Angels, Demons, and Edward Hirsch

demon and angel coverI just finished reading Edward Hirsch’s The Demon and the Angel: Searching for the Source of Artistic Inspiration. It’s a fascinating read – he draws from all sorts of different sources, from Poetry to Painting to Modern Dance to Jazz, with lots of other digressions along the way. He takes Lorca’s idea of the Duende as his starting point, and how theories of artistic inspiration (and the receptivity of the artist to such inspiration) have generally held true to some variation on this theme.

The book is very learned, but not off-puttingly literary, if that makes sense. You don’t need to know much about the subjects in advance. It’s very generous in that way, but for me ended up vaguely unsatisfying. It’s a style thing, I think. He’s enormously influential as a poet-critic, and I know lots of people who love his writing. But there’s just something that doesn’t quite gel for me. Maybe it’s the way he covers so much ground, and not always terribly methodically? Except there is method there too … Don’t know. He’s an author I admire and appreciate, but don’t especially enjoy. (I know, I’m being terribly technical here in my criticism.) But if you enjoyed his How to Read a Poem: And Fall in Love with Poetry (a good book – try it!) then this is a good follow-on.

The weird thing is that I’ve just (more-or-less) finished writing a poem about angels. Well, a fallen angel. Lucifer. In the process of writing it, I’ve learned more things about Las Vegas than any sane person should, (resisting the temptation to toddle down to the Christchurch casino for some fact finding took a bit of won’t-power), and also more about tortoises than should be necessary for one not intending a career in herpetology. Then there’s the delving into the Old Testament etc for information on who Lucifer was, and why, etc.

It all began with an exercise I set one of my CPIT classes – write a poem inspired by the etymology of a word or phrase. I had a lovely long list of things for them to choose from, but ended up snagging myself. Apparently the word “tortoise” comes from the Greek, ‘tartarchos’, meaning ‘god of the underworld’. And as I read that out to my students, I suddenly had this picture in my head of Lucifer as a huge, ancient tortoise, presiding over a Las Vegas casino …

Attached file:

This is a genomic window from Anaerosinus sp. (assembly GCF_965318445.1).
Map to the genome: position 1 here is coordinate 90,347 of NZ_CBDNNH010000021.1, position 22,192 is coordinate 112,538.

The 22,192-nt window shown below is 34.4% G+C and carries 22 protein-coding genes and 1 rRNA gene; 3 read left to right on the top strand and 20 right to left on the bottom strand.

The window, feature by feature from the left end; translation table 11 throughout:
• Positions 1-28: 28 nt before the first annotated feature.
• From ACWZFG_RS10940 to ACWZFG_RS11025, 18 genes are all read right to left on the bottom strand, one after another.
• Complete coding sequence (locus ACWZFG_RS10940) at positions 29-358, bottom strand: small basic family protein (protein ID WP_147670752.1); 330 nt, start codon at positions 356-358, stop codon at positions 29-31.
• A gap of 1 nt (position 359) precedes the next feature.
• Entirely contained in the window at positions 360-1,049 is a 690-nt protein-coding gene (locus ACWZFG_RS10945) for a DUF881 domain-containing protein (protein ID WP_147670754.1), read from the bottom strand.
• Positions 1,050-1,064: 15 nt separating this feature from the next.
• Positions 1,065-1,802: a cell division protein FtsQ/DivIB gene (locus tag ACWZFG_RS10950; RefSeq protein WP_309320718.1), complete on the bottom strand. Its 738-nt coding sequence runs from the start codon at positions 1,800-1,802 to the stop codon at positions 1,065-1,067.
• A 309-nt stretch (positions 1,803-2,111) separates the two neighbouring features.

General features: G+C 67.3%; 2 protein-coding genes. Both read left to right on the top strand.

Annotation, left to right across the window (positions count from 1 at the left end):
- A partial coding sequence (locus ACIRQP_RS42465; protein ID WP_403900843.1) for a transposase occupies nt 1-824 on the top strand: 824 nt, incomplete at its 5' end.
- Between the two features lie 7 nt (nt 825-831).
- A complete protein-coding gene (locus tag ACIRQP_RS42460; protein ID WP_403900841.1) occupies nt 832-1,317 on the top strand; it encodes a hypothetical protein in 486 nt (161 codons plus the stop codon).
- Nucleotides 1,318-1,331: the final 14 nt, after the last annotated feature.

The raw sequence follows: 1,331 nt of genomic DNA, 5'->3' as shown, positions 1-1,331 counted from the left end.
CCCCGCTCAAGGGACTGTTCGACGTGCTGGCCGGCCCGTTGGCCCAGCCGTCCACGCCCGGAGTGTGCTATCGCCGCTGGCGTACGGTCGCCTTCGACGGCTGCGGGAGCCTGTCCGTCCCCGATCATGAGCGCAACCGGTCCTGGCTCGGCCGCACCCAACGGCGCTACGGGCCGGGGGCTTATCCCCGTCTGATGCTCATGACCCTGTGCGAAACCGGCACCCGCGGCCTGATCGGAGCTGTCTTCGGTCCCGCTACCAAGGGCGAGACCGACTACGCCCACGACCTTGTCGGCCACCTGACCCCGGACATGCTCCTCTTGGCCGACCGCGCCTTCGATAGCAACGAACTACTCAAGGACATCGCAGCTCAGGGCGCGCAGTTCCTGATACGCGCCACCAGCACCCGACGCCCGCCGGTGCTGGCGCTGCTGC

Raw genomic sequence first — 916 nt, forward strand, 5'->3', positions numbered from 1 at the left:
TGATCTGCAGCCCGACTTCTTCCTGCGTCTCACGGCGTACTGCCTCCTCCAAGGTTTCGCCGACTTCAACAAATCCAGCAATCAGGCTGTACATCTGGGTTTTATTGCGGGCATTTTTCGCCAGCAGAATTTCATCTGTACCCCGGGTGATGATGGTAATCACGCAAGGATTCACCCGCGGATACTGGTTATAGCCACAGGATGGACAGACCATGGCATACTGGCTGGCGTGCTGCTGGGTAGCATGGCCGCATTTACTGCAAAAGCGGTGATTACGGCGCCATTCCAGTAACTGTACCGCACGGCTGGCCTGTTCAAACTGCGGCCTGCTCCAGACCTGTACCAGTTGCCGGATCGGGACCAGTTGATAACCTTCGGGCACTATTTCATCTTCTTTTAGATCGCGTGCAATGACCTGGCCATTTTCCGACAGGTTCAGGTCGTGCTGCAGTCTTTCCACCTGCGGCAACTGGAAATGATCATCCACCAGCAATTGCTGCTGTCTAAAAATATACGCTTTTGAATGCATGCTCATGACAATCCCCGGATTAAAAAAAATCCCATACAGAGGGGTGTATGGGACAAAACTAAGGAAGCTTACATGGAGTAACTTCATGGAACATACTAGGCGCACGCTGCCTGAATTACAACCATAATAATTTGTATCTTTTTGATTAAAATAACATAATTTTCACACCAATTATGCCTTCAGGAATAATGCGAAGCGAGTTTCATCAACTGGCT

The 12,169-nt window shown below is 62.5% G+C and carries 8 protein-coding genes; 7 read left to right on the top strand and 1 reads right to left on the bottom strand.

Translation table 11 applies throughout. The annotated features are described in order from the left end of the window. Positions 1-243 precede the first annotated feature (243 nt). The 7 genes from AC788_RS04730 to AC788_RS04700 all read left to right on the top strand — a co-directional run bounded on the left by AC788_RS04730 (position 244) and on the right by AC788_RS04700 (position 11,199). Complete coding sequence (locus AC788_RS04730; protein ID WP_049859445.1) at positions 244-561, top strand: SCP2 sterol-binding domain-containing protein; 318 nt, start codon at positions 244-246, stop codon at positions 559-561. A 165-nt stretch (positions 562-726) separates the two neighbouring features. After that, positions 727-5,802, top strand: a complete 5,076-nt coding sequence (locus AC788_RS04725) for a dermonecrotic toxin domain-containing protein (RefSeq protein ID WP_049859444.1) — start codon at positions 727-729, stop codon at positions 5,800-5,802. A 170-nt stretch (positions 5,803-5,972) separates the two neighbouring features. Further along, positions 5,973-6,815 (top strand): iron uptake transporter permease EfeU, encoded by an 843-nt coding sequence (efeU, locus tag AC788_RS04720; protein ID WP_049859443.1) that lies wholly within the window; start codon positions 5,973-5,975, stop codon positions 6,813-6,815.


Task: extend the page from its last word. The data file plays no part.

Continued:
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One thought on “Angels, Demons, and Edward Hirsch

  1. Starting with Lorca’s Duende is a bad sign for me. I like Lorca’s poems but I loathe that essay. I think it’s poncy and pretentious to a degree. It takes an example of an interpretive artist, a singer, and extrapolates from that to the work of creative artists, which is nonsense to start with, a bit like suggesting that since it’s important for singers to take care of their throats, composers obviously need to do the same. Then it goes perilously close to suggesting that it isn’t what you say that matters but the mood you were in when you said it. I think the three inspirations Lorca identifies (and one might loosely reduce them to mind, soul and heart, which shows the level he’s thinking on) simply represent three different types of writing, and since he’s a heart man himself he goes all prescriptive and says this is how you have to do it. Spherical objects.

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